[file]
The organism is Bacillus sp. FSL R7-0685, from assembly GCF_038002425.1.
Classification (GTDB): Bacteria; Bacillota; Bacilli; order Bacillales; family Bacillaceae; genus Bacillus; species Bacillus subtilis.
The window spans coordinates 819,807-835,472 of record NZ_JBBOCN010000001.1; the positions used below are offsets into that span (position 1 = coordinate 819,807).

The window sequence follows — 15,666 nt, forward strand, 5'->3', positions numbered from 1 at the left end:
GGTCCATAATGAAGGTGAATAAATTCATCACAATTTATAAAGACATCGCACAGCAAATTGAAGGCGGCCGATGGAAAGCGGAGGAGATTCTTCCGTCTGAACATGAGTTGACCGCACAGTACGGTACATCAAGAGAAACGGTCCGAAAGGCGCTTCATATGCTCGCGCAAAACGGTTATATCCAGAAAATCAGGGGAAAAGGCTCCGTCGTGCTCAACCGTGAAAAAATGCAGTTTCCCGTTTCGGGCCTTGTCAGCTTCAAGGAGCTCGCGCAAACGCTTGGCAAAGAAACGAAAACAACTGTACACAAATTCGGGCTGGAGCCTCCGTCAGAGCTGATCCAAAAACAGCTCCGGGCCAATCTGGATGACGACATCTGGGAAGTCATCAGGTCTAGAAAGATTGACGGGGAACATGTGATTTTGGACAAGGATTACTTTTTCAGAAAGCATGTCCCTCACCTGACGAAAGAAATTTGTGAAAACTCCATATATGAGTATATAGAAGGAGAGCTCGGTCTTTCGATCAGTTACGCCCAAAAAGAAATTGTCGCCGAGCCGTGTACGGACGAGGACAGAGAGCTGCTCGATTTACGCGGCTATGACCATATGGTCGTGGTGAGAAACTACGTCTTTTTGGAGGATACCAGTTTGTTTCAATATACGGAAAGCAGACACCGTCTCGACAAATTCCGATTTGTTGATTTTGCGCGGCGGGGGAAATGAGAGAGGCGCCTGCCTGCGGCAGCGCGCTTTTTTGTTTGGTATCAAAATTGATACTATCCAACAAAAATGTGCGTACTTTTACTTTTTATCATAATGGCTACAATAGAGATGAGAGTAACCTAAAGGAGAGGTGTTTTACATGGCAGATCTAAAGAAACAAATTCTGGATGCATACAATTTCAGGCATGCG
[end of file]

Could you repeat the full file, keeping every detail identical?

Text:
The organism is Bacillus sp. FSL R7-0685, from assembly GCF_038002425.1.
Classification (GTDB): Bacteria; Bacillota; Bacilli; order Bacillales; family Bacillaceae; genus Bacillus; species Bacillus subtilis.
The window spans coordinates 819,807-835,472 of record NZ_JBBOCN010000001.1; the positions used below are offsets into that span (position 1 = coordinate 819,807).

The window sequence follows — 15,666 nt, forward strand, 5'->3', positions numbered from 1 at the left end:
GGTCCATAATGAAGGTGAATAAATTCATCACAATTTATAAAGACATCGCACAGCAAATTGAAGGCGGCCGATGGAAAGCGGAGGAGATTCTTCCGTCTGAACATGAGTTGACCGCACAGTACGGTACATCAAGAGAAACGGTCCGAAAGGCGCTTCATATGCTCGCGCAAAACGGTTATATCCAGAAAATCAGGGGAAAAGGCTCCGTCGTGCTCAACCGTGAAAAAATGCAGTTTCCCGTTTCGGGCCTTGTCAGCTTCAAGGAGCTCGCGCAAACGCTTGGCAAAGAAACGAAAACAACTGTACACAAATTCGGGCTGGAGCCTCCGTCAGAGCTGATCCAAAAACAGCTCCGGGCCAATCTGGATGACGACATCTGGGAAGTCATCAGGTCTAGAAAGATTGACGGGGAACATGTGATTTTGGACAAGGATTACTTTTTCAGAAAGCATGTCCCTCACCTGACGAAAGAAATTTGTGAAAACTCCATATATGAGTATATAGAAGGAGAGCTCGGTCTTTCGATCAGTTACGCCCAAAAAGAAATTGTCGCCGAGCCGTGTACGGACGAGGACAGAGAGCTGCTCGATTTACGCGGCTATGACCATATGGTCGTGGTGAGAAACTACGTCTTTTTGGAGGATACCAGTTTGTTTCAATATACGGAAAGCAGACACCGTCTCGACAAATTCCGATTTGTTGATTTTGCGCGGCGGGGGAAATGAGAGAGGCGCCTGCCTGCGGCAGCGCGCTTTTTTGTTTGGTATCAAAATTGATACTATCCAACAAAAATGTGCGTACTTTTACTTTTTATCATAATGGCTACAATAGAGATGAGAGTAACCTAAAGGAGAGGTGTTTTACATGGCAGATCTAAAGAAACAAATTCTGGATGCATACAATTTCAGGCATGCG